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Editorials

  • Let's hope board is right

    An elected body should think long and hard before it rejects the advice of its hired professionals. Ignoring that advice is exactly what the Mora school board did recently.

    Mora Superintendent Dora Romero said she had proposed that the district hire a third-party engineer for a planned multipurpose sports complex “in order to gain perspective as to what actually needs to be done in our situation.”

  • Shifting the paradigm

    When a self-described lifelong oilman, and a longtime Bush supporter to boot, steps up to lead the way in alternative energy production, you know the paradigm has shifted. The cynics, however, would point out that the reason is that there’s money to be made in wind and solar power. To which we would add, that’s a good thing.

  • Momentum with Obama

    In politics, you should never admit that you’re jealous of the other side. Recently, however, Americans have seen much envy in the GOP.

    Republicans obviously know that Democrat Barack Obama had a picture-perfect trip to the Middle East and Europe, showing that he can do just fine on the world stage. As such, they are accusing the presidential candidate of acting as if he were already the president. This ignores the fact that their own candidate, John McCain, goaded Obama into taking the trip.

  • Transparent budgeting

    Did you notice the additional coverage the Optic gave the city budget process this year? More than once it led the day’s news, even with less-than-flattering headlines expressing “rejection” and “concern.” But in the end the job was got done, and the budget was passed — looking about as good as one might hope for in a fiscally tight year.

  • Change and stability

    Las Vegas Mayor Tony Marquez has changed most of the cast of characters at City Hall since taking office nearly four months ago. He immediately hired a new interim city manager and disbanded all city committees. Last month, he brought in a new permanent city manager and dismissed six of the city’s 10 department directors. Citizens voted him in on a change platform, and change they have received.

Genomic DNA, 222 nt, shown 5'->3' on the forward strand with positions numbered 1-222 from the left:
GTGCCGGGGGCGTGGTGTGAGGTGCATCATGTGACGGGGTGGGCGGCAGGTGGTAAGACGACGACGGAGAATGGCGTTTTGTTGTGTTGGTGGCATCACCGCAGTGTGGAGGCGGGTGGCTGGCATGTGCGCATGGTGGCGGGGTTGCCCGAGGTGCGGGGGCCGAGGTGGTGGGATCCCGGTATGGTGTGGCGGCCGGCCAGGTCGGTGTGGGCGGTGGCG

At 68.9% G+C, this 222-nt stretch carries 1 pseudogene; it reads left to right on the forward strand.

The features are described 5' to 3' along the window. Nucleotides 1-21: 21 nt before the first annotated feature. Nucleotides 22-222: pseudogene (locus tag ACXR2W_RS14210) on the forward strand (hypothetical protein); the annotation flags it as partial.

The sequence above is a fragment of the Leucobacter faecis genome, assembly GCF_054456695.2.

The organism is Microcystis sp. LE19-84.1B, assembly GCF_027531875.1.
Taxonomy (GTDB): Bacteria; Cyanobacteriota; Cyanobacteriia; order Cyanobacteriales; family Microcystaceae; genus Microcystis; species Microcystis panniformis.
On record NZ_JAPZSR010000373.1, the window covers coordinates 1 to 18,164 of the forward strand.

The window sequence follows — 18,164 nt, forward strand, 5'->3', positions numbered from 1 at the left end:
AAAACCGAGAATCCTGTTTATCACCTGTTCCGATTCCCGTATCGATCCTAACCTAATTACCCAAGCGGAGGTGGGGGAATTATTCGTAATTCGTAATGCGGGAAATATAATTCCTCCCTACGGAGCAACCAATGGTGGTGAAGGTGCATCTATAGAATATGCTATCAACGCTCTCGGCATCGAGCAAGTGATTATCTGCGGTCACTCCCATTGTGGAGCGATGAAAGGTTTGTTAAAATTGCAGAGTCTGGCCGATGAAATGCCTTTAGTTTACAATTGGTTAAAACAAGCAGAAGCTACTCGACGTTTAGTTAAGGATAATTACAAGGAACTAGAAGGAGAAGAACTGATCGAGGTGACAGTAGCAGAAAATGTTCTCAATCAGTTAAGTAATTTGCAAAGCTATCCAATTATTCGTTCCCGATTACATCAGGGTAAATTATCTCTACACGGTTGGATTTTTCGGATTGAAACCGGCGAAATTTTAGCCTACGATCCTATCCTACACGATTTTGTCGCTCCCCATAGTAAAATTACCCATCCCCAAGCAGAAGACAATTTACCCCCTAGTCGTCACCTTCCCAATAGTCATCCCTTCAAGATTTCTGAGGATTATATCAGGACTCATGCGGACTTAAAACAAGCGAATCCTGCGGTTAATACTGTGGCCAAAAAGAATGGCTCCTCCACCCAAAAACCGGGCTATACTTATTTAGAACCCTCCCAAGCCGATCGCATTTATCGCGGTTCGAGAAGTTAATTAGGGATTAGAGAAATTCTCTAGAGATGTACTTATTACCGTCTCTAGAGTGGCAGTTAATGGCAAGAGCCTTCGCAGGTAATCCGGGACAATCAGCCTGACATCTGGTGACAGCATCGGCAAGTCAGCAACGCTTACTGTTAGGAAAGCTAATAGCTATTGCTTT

• Thumbs

    UP thumb MISTAKE ADDRESSED PROPERLY. After revelations that the city violated its own ordinance by approving a Chamber of Commerce contract without running it by the Lodgers Tax Board — which had been disbanded earlier this year — the mayor and council took a step back to fix the mistake. A new board has now been named with able-bodied business people on it and the process can now move forward legally.

  • Change and stability

    Las Vegas Mayor Tony Marquez has changed most of the cast of characters at City Hall since taking office nearly four months ago. He immediately hired a new interim city manager and disbanded all city committees. Last month, he brought in a new permanent city manager and dismissed six of the city’s 10 department directors. Citizens voted him in on a change platform, and change they have received.

  • Boomers, race and Vietnam

    Two issues have always haunted Baby Boomers: Vietnam and race. And while significant process has been made on the issue of race, the nation is still arguing over the lessons of the Vietnam War.

    That’s why Barack Obama has a chance to win the presidency even as the nation continues to debate the definition of patriotism.

  • Thumbs - Our high-country lowdown on the news

    VIVAN LA FIESTAS! It’s been a part of Las Vegas for six scores — 120 straight years of celebration the region’s heritage. And it’s in full force today, so grab your folding chairs and head on down to the Plaza for lots of Spanish song and dance, Southwest sun, and maybe a monsoon shower or two. And don’t forget the city fireworks show tonight.

    Enjoy this Fourth of July holiday, everyone — Las Vegas style!

  • Keep officials in the loop

    It’s no secret the Las Vegas City Council has its divisions. Mayor Tony Marquez has two staunch allies, Diane Moore and Andrew Feldman, while the opposition consists of Morris Madrid and Cruz Roybal.

    While many governing bodies prefer to discuss their differences outside public meetings, the City Council historically has carried out many debates in public. And that’s a good thing. After all, aren’t citizens entitled to learn about the pros and cons of issues during spirited public discussions?